Testament of Youth. Releases in early 2015: This film is based on 1933 book of the same name, published by writer and pacifist Vera Brittain detailing her experiences and personal struggles during the early part of the century, including World War I. The movie version has fast-rising Swedish actress Alicia Vikander playing Vera with Kit Harrington (Jon Snow from Game of Thrones) as her fiancée. The trailer does a pretty good job of showcasing Vera’s personal struggles during a time of great national loss and social upheaval. There is a powerhouse supporting cast including Miranda Richardson, Emily Watson, Hayley Attwell (Agent Peggy Carter in the Marvel movies and TV show) and Dominic West. Watching the trailer, I was reminded me a bit of Richard Attenborough’s 1996 film In Love and War, the story of Ernest Hemingway’s experiences during World War I.

Miss Julie. Festival releases only so far: Here’s another literary adaptation, this time based on an acclaimed 1888 play by famed Swedish playwright August Strindberg. The play has been adapted to film a couple of times before, but this latest version is directed by no less a personage than acting legend Liv Ullmann. It stars Jessica Chastain as the strong-willed count’s daughter and Colin Farrell as the count’s manservant with whom she has a flirtatious but potentially destructive relationship. The film looks stark and beautiful, it’s a rare opportunity to see the outcome when one of the great European actresses gets behind the camera, so although the ending is guaranteed to be tragic (isn’t that true of all Scandinavian stories?), I guess I’ll give this film a go if it ever finds its way here (perhaps at a future European film festival).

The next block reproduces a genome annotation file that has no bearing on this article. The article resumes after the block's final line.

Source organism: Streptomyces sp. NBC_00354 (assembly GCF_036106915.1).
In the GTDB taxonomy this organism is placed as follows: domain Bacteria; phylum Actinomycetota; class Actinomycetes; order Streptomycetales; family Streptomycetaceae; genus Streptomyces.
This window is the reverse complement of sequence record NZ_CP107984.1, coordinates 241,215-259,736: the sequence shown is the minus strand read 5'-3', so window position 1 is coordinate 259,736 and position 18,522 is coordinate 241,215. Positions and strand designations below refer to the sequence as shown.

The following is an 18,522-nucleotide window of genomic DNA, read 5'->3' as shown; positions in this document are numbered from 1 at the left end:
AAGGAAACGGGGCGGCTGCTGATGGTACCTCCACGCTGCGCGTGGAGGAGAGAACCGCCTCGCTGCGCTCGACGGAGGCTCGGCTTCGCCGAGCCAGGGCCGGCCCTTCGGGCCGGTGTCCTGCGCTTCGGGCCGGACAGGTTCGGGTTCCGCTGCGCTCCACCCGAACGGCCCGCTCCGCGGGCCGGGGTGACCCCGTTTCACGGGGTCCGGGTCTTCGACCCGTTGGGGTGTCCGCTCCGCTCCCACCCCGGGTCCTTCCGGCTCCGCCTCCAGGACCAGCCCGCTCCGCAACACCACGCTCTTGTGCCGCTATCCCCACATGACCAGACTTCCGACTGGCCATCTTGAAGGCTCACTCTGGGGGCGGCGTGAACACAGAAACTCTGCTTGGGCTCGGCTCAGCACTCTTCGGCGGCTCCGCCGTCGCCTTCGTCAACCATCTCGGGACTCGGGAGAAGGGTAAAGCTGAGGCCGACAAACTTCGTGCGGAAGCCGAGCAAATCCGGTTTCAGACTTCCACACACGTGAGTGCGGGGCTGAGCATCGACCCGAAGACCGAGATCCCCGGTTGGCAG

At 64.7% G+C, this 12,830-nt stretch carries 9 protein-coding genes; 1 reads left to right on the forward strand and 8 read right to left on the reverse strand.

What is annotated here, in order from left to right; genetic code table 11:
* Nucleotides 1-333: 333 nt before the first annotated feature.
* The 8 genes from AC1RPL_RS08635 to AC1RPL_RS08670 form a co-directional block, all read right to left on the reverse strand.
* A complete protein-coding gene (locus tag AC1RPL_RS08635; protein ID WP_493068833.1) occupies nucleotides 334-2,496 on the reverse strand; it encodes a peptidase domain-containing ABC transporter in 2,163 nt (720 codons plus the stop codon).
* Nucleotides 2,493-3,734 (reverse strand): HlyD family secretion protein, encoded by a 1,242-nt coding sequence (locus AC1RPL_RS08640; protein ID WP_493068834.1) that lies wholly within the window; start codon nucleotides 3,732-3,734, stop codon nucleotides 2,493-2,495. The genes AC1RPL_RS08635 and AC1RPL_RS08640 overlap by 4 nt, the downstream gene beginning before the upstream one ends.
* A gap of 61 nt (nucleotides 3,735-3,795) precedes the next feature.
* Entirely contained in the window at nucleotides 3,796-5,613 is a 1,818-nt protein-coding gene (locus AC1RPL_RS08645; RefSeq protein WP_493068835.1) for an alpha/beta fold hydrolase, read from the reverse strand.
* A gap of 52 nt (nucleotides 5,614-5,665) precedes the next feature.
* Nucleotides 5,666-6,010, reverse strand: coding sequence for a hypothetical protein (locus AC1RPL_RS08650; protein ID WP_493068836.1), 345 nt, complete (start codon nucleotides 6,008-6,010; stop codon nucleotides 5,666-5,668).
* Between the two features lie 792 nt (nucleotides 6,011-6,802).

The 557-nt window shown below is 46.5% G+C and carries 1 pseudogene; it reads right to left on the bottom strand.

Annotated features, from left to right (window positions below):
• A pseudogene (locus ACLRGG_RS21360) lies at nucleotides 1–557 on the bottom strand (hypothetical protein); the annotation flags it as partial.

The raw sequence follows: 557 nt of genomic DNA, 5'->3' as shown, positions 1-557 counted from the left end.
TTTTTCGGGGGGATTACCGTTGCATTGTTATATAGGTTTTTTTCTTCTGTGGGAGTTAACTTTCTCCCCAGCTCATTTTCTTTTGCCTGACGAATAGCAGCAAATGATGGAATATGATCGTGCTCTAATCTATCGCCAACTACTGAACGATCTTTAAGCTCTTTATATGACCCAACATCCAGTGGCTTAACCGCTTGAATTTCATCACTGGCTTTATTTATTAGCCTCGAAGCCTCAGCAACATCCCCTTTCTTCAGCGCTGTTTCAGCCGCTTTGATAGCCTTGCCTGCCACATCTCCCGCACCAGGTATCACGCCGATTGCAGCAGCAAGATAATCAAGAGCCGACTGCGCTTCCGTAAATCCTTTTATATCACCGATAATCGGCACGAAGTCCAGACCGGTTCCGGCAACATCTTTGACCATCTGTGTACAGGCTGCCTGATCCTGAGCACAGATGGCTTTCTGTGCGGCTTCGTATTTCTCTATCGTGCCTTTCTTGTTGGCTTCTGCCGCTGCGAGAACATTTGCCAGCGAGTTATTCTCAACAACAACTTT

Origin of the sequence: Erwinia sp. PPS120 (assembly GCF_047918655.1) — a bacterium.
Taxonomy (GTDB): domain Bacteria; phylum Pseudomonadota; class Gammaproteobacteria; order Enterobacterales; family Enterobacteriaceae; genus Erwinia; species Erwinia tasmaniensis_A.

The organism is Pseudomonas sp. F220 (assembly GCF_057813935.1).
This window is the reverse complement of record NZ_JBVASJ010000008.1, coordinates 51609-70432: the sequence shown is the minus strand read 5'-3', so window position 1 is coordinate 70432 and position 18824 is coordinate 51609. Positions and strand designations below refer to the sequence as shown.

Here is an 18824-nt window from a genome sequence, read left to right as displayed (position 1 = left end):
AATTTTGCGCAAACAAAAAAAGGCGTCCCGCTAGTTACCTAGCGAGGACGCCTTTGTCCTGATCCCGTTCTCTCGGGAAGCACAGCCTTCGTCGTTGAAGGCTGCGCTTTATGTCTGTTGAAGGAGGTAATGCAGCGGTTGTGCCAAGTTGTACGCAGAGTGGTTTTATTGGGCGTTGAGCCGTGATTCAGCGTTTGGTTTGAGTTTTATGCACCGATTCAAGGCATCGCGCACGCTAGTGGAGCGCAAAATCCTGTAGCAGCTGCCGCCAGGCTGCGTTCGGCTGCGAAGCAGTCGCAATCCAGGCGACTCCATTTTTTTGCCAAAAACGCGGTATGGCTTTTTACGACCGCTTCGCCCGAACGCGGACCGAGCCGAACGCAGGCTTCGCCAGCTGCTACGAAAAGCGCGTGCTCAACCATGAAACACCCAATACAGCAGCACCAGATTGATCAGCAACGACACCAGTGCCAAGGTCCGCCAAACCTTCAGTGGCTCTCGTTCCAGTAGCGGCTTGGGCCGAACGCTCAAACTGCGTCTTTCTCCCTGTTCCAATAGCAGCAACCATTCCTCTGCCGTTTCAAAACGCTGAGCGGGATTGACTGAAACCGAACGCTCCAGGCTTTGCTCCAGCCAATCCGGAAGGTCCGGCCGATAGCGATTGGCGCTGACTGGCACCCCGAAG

And lastly, 2 films on the light-hearted side, based on British literary characters.

Paddington. Releases in Jan 2015: The marmalade-loving, unfailingly polite bear from British children’s literature gets the big-screen CGI treatment in this live-action filming starring Hugh Bonneville (the Earl of Grantham in Downton Abbey) and a virtual who’s who of British acting royalty – Julie Walters, Jim Broadbent, Michael Gambon, Sally Hawkins and Imelda Staunton – in either character or voice roles. On top of that, you have Nicole Kidman playing the main baddie Millicent. I suspect the film will be Americanized to pull in dollars from across the Atlantic, but hopefully they will retain the charm of the original material.

Mortdecai. Releases in January 2015: In the 1970s, British author Kyril Bonfiglioli wrote a series of 4 crime thrillers about an art dealer named Charlie Mortdecai who gets into all sorts of interesting adventures along with his manservant Jock. The books have been likened to the works of P.G. Wodehouse in terms of tone and style. Now Johnny Depp is set to add Mortdecai to his long list of quirky on-screen personas. The big budget adventure is directed by David Koepp, the man who has written the screenplays for iconic action films like Jurassic Park, Mission: Impossible and Spider-Man; actually he is a strange choice for a film that requires significant skill in comedy. Nevertheless, one can assume that Mr. Depp will produce yet another memorable performance and Lionsgate will be hoping that they can churn out a trilogy of these movies if this one clicks.